I’m not going to say that this book is giving 16 year old girls permission to get pregnant. They were doing that long before this book came out, and they will continue to do so long after this generation is dead. I’m not saying I’d like it if my daughter (if I have a daughter) came home pregnant, but it happens , so why act like this book would be the cause?
As for the characters, I didn’t feel like I got to know them. The perspective jumped every chapter, which is fine, but The girls personalities didn’t shine through, and I know that they grew up separated, and the sibling bond wasn’t there, but it seemed like Melody didn’t want to try to get to know here twin, and Harmony was just using Melody as an excuse to not go home. I don’t know about you, but If I found out I had a sister, let alone a twin, I’d want to get to know her and learn everything about her life.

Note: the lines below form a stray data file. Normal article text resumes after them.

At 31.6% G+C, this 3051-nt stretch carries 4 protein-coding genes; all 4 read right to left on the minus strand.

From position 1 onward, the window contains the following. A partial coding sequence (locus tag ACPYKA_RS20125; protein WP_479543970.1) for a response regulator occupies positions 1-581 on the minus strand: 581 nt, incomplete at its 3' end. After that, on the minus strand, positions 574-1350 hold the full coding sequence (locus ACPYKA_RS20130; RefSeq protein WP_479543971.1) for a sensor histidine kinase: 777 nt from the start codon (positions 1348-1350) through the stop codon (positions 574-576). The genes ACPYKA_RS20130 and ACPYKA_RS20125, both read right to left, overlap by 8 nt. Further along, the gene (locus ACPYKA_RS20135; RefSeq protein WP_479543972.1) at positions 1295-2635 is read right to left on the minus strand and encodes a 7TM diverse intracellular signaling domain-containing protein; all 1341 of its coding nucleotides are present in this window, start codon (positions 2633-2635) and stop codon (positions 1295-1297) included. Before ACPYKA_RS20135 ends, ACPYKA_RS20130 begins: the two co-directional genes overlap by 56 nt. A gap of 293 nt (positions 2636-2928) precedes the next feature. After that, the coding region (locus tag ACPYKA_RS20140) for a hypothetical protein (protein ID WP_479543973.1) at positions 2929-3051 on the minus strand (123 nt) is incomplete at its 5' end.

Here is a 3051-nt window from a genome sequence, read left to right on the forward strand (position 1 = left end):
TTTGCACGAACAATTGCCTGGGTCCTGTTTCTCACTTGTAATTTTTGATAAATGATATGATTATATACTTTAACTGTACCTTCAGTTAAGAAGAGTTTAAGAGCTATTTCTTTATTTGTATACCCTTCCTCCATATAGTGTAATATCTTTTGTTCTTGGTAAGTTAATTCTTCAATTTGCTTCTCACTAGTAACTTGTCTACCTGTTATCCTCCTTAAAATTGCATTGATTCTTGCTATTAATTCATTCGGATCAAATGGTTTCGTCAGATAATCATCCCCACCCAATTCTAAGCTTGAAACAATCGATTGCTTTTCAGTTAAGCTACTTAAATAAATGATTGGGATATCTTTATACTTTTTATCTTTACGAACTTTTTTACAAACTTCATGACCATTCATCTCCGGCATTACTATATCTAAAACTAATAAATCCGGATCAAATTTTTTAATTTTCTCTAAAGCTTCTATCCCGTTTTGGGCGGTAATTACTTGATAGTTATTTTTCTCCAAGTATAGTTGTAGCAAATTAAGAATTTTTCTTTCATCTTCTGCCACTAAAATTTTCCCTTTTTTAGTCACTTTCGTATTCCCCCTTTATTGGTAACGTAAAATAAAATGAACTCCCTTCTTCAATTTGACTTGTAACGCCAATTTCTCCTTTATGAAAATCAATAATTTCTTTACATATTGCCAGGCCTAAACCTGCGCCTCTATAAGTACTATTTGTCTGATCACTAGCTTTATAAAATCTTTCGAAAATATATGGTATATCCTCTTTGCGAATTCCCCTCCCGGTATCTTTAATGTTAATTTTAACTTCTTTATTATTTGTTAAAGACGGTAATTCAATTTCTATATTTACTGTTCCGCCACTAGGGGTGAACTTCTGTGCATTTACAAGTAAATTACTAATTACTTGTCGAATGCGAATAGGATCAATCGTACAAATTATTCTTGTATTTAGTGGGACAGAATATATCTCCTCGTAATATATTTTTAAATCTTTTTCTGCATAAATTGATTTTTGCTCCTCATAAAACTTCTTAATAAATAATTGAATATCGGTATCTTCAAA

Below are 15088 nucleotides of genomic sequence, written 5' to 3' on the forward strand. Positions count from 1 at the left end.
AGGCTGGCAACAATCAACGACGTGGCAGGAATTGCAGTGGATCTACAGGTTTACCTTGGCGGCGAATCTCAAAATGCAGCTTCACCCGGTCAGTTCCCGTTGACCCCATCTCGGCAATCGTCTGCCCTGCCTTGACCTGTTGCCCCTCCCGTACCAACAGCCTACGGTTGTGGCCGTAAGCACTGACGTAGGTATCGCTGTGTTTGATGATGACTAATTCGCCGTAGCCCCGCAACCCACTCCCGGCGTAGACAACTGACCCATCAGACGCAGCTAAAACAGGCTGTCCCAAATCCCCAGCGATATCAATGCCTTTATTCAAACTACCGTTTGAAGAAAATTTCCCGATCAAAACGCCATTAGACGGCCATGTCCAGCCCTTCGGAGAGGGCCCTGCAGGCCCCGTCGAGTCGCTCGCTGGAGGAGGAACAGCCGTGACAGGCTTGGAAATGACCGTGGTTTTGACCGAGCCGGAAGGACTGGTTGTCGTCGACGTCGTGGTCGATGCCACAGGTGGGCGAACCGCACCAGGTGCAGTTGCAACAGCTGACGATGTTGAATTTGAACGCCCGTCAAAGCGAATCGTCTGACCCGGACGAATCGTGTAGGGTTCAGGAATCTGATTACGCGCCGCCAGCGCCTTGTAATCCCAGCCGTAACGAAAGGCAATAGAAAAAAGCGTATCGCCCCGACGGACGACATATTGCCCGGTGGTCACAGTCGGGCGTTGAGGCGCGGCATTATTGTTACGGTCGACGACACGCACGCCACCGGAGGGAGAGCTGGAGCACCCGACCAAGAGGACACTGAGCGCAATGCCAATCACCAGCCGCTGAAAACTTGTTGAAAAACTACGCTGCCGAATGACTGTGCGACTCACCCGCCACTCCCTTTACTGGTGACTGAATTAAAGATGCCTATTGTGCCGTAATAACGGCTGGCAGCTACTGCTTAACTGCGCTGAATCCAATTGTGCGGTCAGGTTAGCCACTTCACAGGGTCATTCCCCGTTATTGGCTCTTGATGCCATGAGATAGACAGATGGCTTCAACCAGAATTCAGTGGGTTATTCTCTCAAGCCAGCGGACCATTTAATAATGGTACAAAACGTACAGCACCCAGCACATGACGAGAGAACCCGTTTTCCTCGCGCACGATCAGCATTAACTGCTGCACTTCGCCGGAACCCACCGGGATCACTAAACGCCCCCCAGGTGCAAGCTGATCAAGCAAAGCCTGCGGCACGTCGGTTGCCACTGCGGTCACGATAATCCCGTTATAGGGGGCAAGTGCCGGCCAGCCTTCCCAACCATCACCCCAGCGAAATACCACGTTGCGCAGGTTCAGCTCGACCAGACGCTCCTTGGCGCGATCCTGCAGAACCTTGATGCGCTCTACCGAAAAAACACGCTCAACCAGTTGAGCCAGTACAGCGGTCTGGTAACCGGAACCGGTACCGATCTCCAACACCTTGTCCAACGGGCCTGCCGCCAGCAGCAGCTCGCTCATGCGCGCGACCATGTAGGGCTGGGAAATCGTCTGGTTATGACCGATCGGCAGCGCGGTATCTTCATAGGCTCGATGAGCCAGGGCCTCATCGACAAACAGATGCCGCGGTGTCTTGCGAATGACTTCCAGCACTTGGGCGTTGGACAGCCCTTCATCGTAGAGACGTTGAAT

Did I like it? It was…different. I don’t know. I didn’t dislike it.
Would I reread it? Probably not.

Would I purchase it? No.

Would I recommend it? I have no idea.

Final rating: 2 out of 5 stars. Simply because I don’t know how I feel about it.

Long Live the Queen by Kate Locke

Title: Long Live the Queen
Author: Kate Locke
Length: 320 Pages
Genre: Fantasy; Steampunk; Urban fantasy
Format: Hard Cover
Why I read it: I checked out the first two and loved them.

What it’s About: (Taken from goodreads) Queen Victoria wants her head, Alpha wolf Vex wants her heart, and she still doesn’t know the identity of the person who wanted her blood. What she does know is that a project from one of the ‘secret’ aristocrat labs has gotten free and she’s the only one who can stop the perfect killing machine — a sixteen year-old girl. With human zealots intent on ridding the world of anyone with plagued blood and supernatural politics taking Britain to the verge of civil war, Xandra’s finding out that being queen isn’t all it’s cracked up to be, and if she doesn’t do something fast, hers will be the shortest reign in history.